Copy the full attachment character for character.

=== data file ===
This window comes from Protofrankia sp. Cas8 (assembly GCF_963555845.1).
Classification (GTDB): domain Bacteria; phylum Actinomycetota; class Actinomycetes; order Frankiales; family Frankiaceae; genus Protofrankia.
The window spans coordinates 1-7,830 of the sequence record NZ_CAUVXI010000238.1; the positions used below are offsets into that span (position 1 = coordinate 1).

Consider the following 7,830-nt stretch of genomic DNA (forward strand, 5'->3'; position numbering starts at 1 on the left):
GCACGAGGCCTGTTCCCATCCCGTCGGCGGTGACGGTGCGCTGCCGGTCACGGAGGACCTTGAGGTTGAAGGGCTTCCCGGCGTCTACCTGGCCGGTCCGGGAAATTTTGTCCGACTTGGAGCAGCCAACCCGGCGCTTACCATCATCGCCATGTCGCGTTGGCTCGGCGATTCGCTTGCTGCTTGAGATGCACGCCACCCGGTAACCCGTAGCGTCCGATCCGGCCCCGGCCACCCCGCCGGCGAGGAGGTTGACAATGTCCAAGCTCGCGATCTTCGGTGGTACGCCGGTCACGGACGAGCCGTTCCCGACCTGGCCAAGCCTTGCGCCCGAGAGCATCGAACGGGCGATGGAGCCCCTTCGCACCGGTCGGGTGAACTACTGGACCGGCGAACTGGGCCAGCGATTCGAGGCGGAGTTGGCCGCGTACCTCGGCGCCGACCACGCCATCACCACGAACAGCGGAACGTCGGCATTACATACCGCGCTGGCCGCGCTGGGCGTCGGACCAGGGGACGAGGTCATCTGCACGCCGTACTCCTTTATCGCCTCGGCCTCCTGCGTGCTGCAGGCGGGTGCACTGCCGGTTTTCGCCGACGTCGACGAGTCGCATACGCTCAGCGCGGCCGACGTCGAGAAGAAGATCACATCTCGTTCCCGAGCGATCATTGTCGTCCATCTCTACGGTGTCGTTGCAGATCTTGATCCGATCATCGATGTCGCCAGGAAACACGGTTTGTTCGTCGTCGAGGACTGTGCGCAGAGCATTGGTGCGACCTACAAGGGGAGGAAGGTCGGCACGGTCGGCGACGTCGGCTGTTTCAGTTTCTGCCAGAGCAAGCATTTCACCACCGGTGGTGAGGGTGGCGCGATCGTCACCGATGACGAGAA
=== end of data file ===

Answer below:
This window comes from Protofrankia sp. Cas8 (assembly GCF_963555845.1).
Classification (GTDB): domain Bacteria; phylum Actinomycetota; class Actinomycetes; order Frankiales; family Frankiaceae; genus Protofrankia.
The window spans coordinates 1-7,830 of the sequence record NZ_CAUVXI010000238.1; the positions used below are offsets into that span (position 1 = coordinate 1).

Consider the following 7,830-nt stretch of genomic DNA (forward strand, 5'->3'; position numbering starts at 1 on the left):
GCACGAGGCCTGTTCCCATCCCGTCGGCGGTGACGGTGCGCTGCCGGTCACGGAGGACCTTGAGGTTGAAGGGCTTCCCGGCGTCTACCTGGCCGGTCCGGGAAATTTTGTCCGACTTGGAGCAGCCAACCCGGCGCTTACCATCATCGCCATGTCGCGTTGGCTCGGCGATTCGCTTGCTGCTTGAGATGCACGCCACCCGGTAACCCGTAGCGTCCGATCCGGCCCCGGCCACCCCGCCGGCGAGGAGGTTGACAATGTCCAAGCTCGCGATCTTCGGTGGTACGCCGGTCACGGACGAGCCGTTCCCGACCTGGCCAAGCCTTGCGCCCGAGAGCATCGAACGGGCGATGGAGCCCCTTCGCACCGGTCGGGTGAACTACTGGACCGGCGAACTGGGCCAGCGATTCGAGGCGGAGTTGGCCGCGTACCTCGGCGCCGACCACGCCATCACCACGAACAGCGGAACGTCGGCATTACATACCGCGCTGGCCGCGCTGGGCGTCGGACCAGGGGACGAGGTCATCTGCACGCCGTACTCCTTTATCGCCTCGGCCTCCTGCGTGCTGCAGGCGGGTGCACTGCCGGTTTTCGCCGACGTCGACGAGTCGCATACGCTCAGCGCGGCCGACGTCGAGAAGAAGATCACATCTCGTTCCCGAGCGATCATTGTCGTCCATCTCTACGGTGTCGTTGCAGATCTTGATCCGATCATCGATGTCGCCAGGAAACACGGTTTGTTCGTCGTCGAGGACTGTGCGCAGAGCATTGGTGCGACCTACAAGGGGAGGAAGGTCGGCACGGTCGGCGACGTCGGCTGTTTCAGTTTCTGCCAGAGCAAGCATTTCACCACCGGTGGTGAGGGTGGCGCGATCGTCACCGATGACGAGAA